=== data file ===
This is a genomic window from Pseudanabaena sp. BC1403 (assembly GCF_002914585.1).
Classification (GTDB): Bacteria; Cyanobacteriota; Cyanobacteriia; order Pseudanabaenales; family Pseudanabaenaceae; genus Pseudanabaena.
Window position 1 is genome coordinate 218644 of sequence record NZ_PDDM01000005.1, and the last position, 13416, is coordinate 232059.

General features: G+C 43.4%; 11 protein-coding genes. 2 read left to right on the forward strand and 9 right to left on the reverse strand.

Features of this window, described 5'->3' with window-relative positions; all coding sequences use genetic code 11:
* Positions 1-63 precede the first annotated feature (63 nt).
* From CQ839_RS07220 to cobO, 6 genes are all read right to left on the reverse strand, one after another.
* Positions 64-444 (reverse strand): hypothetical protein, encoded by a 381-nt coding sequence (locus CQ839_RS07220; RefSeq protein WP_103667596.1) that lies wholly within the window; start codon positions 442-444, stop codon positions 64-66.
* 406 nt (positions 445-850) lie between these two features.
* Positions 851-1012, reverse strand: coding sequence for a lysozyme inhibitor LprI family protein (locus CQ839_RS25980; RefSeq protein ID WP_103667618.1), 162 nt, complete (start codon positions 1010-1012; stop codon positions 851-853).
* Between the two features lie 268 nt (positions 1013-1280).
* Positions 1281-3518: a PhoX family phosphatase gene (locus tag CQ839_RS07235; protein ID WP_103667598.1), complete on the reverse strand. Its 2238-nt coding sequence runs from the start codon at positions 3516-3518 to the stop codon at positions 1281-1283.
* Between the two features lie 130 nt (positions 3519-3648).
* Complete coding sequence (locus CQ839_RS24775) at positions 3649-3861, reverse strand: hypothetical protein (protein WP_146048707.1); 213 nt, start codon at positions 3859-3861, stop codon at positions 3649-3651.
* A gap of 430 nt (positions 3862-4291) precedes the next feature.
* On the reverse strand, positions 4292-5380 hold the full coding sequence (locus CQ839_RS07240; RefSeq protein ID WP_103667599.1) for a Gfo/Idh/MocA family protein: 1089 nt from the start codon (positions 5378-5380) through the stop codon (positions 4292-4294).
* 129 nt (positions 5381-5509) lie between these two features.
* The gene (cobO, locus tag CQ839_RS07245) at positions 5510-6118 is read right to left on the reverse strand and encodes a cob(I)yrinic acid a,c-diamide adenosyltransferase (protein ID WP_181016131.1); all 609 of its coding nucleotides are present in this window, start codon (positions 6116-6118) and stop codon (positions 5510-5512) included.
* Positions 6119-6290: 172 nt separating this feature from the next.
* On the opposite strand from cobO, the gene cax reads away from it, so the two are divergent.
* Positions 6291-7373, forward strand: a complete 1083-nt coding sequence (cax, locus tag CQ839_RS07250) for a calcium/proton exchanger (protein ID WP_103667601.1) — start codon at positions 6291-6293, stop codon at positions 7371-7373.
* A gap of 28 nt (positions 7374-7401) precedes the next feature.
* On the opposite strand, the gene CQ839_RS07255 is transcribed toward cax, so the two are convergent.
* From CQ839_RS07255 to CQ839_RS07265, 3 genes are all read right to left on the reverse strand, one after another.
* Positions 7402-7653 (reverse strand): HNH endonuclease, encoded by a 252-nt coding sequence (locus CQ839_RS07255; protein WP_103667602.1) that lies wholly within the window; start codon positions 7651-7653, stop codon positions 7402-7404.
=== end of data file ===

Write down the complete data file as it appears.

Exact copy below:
This is a genomic window from Pseudanabaena sp. BC1403 (assembly GCF_002914585.1).
Classification (GTDB): Bacteria; Cyanobacteriota; Cyanobacteriia; order Pseudanabaenales; family Pseudanabaenaceae; genus Pseudanabaena.
Window position 1 is genome coordinate 218644 of sequence record NZ_PDDM01000005.1, and the last position, 13416, is coordinate 232059.

General features: G+C 43.4%; 11 protein-coding genes. 2 read left to right on the forward strand and 9 right to left on the reverse strand.

Features of this window, described 5'->3' with window-relative positions; all coding sequences use genetic code 11:
* Positions 1-63 precede the first annotated feature (63 nt).
* From CQ839_RS07220 to cobO, 6 genes are all read right to left on the reverse strand, one after another.
* Positions 64-444 (reverse strand): hypothetical protein, encoded by a 381-nt coding sequence (locus CQ839_RS07220; RefSeq protein WP_103667596.1) that lies wholly within the window; start codon positions 442-444, stop codon positions 64-66.
* 406 nt (positions 445-850) lie between these two features.
* Positions 851-1012, reverse strand: coding sequence for a lysozyme inhibitor LprI family protein (locus CQ839_RS25980; RefSeq protein ID WP_103667618.1), 162 nt, complete (start codon positions 1010-1012; stop codon positions 851-853).
* Between the two features lie 268 nt (positions 1013-1280).
* Positions 1281-3518: a PhoX family phosphatase gene (locus tag CQ839_RS07235; protein ID WP_103667598.1), complete on the reverse strand. Its 2238-nt coding sequence runs from the start codon at positions 3516-3518 to the stop codon at positions 1281-1283.
* Between the two features lie 130 nt (positions 3519-3648).
* Complete coding sequence (locus CQ839_RS24775) at positions 3649-3861, reverse strand: hypothetical protein (protein WP_146048707.1); 213 nt, start codon at positions 3859-3861, stop codon at positions 3649-3651.
* A gap of 430 nt (positions 3862-4291) precedes the next feature.
* On the reverse strand, positions 4292-5380 hold the full coding sequence (locus CQ839_RS07240; RefSeq protein ID WP_103667599.1) for a Gfo/Idh/MocA family protein: 1089 nt from the start codon (positions 5378-5380) through the stop codon (positions 4292-4294).
* 129 nt (positions 5381-5509) lie between these two features.
* The gene (cobO, locus tag CQ839_RS07245) at positions 5510-6118 is read right to left on the reverse strand and encodes a cob(I)yrinic acid a,c-diamide adenosyltransferase (protein ID WP_181016131.1); all 609 of its coding nucleotides are present in this window, start codon (positions 6116-6118) and stop codon (positions 5510-5512) included.
* Positions 6119-6290: 172 nt separating this feature from the next.
* On the opposite strand from cobO, the gene cax reads away from it, so the two are divergent.
* Positions 6291-7373, forward strand: a complete 1083-nt coding sequence (cax, locus tag CQ839_RS07250) for a calcium/proton exchanger (protein ID WP_103667601.1) — start codon at positions 6291-6293, stop codon at positions 7371-7373.
* A gap of 28 nt (positions 7374-7401) precedes the next feature.
* On the opposite strand, the gene CQ839_RS07255 is transcribed toward cax, so the two are convergent.
* From CQ839_RS07255 to CQ839_RS07265, 3 genes are all read right to left on the reverse strand, one after another.
* Positions 7402-7653 (reverse strand): HNH endonuclease, encoded by a 252-nt coding sequence (locus CQ839_RS07255; protein WP_103667602.1) that lies wholly within the window; start codon positions 7651-7653, stop codon positions 7402-7404.